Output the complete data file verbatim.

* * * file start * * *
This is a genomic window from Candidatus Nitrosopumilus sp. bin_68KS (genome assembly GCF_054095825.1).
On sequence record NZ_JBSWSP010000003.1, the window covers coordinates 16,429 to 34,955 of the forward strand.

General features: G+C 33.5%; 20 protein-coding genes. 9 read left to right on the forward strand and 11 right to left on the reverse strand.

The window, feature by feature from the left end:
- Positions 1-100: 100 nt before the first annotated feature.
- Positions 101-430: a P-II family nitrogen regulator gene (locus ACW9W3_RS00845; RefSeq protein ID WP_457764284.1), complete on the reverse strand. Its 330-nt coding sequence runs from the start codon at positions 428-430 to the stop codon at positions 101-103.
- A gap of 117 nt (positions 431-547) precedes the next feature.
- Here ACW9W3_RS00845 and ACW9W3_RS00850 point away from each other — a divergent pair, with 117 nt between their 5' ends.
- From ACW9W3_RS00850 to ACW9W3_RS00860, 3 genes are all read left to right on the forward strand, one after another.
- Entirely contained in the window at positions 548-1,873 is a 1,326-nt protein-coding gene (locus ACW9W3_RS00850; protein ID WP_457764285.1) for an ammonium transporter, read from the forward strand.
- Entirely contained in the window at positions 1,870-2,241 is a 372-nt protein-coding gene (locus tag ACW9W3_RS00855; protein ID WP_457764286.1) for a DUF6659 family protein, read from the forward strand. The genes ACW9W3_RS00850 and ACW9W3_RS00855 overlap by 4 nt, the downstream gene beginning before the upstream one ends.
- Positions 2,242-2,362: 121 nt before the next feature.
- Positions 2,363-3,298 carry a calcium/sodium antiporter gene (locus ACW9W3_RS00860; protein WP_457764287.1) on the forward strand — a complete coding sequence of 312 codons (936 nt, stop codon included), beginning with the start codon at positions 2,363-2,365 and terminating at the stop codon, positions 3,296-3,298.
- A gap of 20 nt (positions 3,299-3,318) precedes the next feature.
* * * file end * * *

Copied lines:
This is a genomic window from Candidatus Nitrosopumilus sp. bin_68KS (genome assembly GCF_054095825.1).
On sequence record NZ_JBSWSP010000003.1, the window covers coordinates 16,429 to 34,955 of the forward strand.

General features: G+C 33.5%; 20 protein-coding genes. 9 read left to right on the forward strand and 11 right to left on the reverse strand.

The window, feature by feature from the left end:
- Positions 1-100: 100 nt before the first annotated feature.
- Positions 101-430: a P-II family nitrogen regulator gene (locus ACW9W3_RS00845; RefSeq protein ID WP_457764284.1), complete on the reverse strand. Its 330-nt coding sequence runs from the start codon at positions 428-430 to the stop codon at positions 101-103.
- A gap of 117 nt (positions 431-547) precedes the next feature.
- Here ACW9W3_RS00845 and ACW9W3_RS00850 point away from each other — a divergent pair, with 117 nt between their 5' ends.
- From ACW9W3_RS00850 to ACW9W3_RS00860, 3 genes are all read left to right on the forward strand, one after another.
- Entirely contained in the window at positions 548-1,873 is a 1,326-nt protein-coding gene (locus ACW9W3_RS00850; protein ID WP_457764285.1) for an ammonium transporter, read from the forward strand.
- Entirely contained in the window at positions 1,870-2,241 is a 372-nt protein-coding gene (locus tag ACW9W3_RS00855; protein ID WP_457764286.1) for a DUF6659 family protein, read from the forward strand. The genes ACW9W3_RS00850 and ACW9W3_RS00855 overlap by 4 nt, the downstream gene beginning before the upstream one ends.
- Positions 2,242-2,362: 121 nt before the next feature.
- Positions 2,363-3,298 carry a calcium/sodium antiporter gene (locus ACW9W3_RS00860; protein WP_457764287.1) on the forward strand — a complete coding sequence of 312 codons (936 nt, stop codon included), beginning with the start codon at positions 2,363-2,365 and terminating at the stop codon, positions 3,296-3,298.
- A gap of 20 nt (positions 3,299-3,318) precedes the next feature.